5 things about the ABSA Cape Epic

I decided to not write a traditional report on the Epic as it could become a bit long and maybe boring. During the Epic week I gave you snippets of how long and tough each day can be especially when Mother Nature decides to throw a curve ball to a ridiculously tough course already. I do question at times where does Dr Evil find some of the ‘roads’ we ride on.

I instead wanted to write about some of the different aspects of the race, a more ‘behind the scenes’ look at the race if you will, something you may not see on the daily highlights package.

The Epic vibe is awesome. Quote this. 🙂 In ten years’ time on some of the major climbs of the epic we are going to see 100+ people lining the slopes. Granted there were a couple of thousand people at the prologue (where I thought I had rewound a week and was back in Pietermaritzburg at the World Cup), compared to when I last rode the epic in 2010 there are much more people at the spectator points and out in what feels like the middle of nowhere supporting the riders. If you were one of these people thank you very much. I know we didn’t always acknowledge you, sometimes we were k@kking off, but thank you very much. Your support is incredible en ons waardeer dit!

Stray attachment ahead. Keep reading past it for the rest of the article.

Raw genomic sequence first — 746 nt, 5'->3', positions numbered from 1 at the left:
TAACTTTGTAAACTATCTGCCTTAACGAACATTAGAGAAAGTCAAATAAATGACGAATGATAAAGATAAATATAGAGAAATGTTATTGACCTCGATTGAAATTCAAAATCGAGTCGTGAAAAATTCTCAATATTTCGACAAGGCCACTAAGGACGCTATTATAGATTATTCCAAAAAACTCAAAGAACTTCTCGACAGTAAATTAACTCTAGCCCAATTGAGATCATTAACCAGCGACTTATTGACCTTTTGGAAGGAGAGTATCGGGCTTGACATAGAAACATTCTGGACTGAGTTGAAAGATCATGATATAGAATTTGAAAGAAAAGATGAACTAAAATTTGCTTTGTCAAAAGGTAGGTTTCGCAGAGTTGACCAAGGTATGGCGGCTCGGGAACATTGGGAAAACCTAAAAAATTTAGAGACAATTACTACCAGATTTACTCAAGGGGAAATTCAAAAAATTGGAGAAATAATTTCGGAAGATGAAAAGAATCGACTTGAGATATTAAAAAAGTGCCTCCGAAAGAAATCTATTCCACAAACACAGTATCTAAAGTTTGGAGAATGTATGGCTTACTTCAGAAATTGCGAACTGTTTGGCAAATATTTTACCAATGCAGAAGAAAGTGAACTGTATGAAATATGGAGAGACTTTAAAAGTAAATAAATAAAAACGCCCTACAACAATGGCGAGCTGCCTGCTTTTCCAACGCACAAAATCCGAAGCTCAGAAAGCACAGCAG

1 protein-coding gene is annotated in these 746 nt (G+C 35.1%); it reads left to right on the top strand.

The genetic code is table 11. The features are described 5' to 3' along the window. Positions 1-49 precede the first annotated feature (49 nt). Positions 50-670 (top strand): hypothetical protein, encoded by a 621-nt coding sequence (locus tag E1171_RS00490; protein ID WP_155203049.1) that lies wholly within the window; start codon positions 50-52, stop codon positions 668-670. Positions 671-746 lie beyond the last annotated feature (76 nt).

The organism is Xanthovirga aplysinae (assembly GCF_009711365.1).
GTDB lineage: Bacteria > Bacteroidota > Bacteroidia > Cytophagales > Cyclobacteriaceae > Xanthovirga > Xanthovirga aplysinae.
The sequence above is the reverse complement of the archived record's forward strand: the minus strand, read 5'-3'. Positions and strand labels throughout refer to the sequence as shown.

The pro’s bikes are meticulously prepared. Our first camp was in Robertson and for two nights we stayed next door to the Topeak Ergon Pro team. After every stage their mechanics would literally strip their entire bikes, clean, re-grease, check for wear and rebuild them. To give you an idea of this, after the second stage the mechanic took apart the front shock, thoroughly examined it, changed the oil and seals and rebuilt it. They also changed tyres almost every day when to the normal rider there would seem to be nothing wrong with them.